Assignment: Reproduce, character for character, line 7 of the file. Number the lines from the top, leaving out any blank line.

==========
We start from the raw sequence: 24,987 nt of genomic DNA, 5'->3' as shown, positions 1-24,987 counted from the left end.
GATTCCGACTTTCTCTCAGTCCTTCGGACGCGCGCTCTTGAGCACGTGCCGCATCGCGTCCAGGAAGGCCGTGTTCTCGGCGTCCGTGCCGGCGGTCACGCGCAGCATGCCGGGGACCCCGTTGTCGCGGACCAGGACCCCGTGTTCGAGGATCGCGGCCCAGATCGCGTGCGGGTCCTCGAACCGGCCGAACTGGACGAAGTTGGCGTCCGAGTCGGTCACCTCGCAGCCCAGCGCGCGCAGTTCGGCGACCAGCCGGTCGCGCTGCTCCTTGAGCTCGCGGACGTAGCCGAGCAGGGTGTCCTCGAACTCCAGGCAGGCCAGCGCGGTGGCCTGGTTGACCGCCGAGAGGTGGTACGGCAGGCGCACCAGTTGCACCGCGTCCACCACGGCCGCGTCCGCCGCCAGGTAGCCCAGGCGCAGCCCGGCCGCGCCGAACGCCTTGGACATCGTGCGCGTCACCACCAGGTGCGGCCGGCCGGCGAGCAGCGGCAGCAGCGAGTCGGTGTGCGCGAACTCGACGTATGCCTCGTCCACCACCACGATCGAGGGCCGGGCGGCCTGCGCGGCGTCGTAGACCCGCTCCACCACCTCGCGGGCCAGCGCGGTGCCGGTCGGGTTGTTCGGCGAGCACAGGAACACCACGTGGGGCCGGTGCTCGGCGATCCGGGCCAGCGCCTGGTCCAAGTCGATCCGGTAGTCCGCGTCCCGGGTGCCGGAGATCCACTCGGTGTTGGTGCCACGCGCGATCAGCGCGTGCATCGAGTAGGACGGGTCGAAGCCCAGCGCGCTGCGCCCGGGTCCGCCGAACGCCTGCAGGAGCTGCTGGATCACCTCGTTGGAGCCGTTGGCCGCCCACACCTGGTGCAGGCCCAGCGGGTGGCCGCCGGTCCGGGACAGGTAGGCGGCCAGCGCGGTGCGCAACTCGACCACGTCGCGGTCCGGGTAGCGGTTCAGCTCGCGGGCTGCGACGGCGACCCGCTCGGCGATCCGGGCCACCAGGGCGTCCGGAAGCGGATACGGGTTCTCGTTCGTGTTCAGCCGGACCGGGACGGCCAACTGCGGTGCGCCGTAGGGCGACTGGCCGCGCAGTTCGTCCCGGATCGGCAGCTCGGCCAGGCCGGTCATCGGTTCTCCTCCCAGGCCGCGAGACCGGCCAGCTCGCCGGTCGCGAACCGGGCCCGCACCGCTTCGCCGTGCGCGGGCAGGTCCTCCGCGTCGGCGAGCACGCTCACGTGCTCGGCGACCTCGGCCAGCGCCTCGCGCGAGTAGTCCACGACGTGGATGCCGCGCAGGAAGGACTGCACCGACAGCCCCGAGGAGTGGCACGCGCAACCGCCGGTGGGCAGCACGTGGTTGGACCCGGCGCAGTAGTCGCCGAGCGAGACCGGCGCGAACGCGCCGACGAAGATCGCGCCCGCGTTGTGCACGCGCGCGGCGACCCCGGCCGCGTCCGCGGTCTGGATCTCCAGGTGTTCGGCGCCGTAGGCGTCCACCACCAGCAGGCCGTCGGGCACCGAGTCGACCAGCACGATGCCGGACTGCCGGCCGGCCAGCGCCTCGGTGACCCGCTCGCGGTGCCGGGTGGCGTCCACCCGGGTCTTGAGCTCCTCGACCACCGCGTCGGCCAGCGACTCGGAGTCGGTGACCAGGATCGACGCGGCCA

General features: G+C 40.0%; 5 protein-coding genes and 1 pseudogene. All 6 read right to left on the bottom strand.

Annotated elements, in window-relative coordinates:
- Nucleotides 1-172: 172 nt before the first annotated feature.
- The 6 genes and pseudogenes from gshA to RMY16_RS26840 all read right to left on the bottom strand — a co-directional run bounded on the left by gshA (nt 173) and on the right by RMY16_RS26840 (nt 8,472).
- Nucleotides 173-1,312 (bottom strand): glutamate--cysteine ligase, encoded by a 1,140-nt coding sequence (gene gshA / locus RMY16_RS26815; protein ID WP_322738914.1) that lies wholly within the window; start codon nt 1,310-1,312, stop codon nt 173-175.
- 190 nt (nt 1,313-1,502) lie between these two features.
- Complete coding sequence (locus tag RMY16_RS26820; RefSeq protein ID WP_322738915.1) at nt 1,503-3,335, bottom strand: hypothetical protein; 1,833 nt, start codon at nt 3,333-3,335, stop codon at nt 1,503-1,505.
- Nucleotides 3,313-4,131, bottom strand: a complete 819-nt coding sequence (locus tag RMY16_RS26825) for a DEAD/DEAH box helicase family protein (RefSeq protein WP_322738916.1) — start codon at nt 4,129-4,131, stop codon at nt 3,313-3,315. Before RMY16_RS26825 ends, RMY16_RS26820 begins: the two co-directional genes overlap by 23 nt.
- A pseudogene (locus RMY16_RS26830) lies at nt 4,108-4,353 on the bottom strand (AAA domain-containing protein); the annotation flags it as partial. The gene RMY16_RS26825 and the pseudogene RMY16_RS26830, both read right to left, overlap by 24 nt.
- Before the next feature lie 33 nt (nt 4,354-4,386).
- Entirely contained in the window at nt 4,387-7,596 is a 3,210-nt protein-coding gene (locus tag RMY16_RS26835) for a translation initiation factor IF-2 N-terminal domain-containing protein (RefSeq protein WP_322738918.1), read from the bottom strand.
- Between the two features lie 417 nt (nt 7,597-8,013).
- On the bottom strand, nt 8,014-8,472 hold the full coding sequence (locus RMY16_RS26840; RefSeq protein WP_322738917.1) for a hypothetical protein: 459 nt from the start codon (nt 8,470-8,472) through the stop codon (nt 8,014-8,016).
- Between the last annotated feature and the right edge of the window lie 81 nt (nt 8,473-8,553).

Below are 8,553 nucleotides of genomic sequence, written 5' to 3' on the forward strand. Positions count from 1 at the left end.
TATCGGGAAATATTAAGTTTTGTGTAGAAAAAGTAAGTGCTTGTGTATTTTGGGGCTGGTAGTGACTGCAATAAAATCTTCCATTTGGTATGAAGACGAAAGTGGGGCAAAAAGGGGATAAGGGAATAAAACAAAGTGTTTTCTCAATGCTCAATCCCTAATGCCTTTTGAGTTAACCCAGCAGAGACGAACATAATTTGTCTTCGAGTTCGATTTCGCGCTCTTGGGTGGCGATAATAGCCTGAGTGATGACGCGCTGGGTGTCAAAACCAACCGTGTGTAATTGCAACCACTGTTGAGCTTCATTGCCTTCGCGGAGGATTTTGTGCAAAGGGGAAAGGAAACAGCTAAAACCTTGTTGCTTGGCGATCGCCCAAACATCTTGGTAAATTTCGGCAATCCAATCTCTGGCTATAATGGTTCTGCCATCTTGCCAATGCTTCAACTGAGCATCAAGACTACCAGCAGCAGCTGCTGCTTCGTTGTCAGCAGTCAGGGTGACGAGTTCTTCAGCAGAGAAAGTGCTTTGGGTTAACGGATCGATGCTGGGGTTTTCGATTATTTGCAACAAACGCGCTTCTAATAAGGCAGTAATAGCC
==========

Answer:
- Nucleotides 173-1,312 (bottom strand): glutamate--cysteine ligase, encoded by a 1,140-nt coding sequence (gene gshA / locus RMY16_RS26815; protein ID WP_322738914.1) that lies wholly within the window; start codon nt 1,310-1,312, stop codon nt 173-175.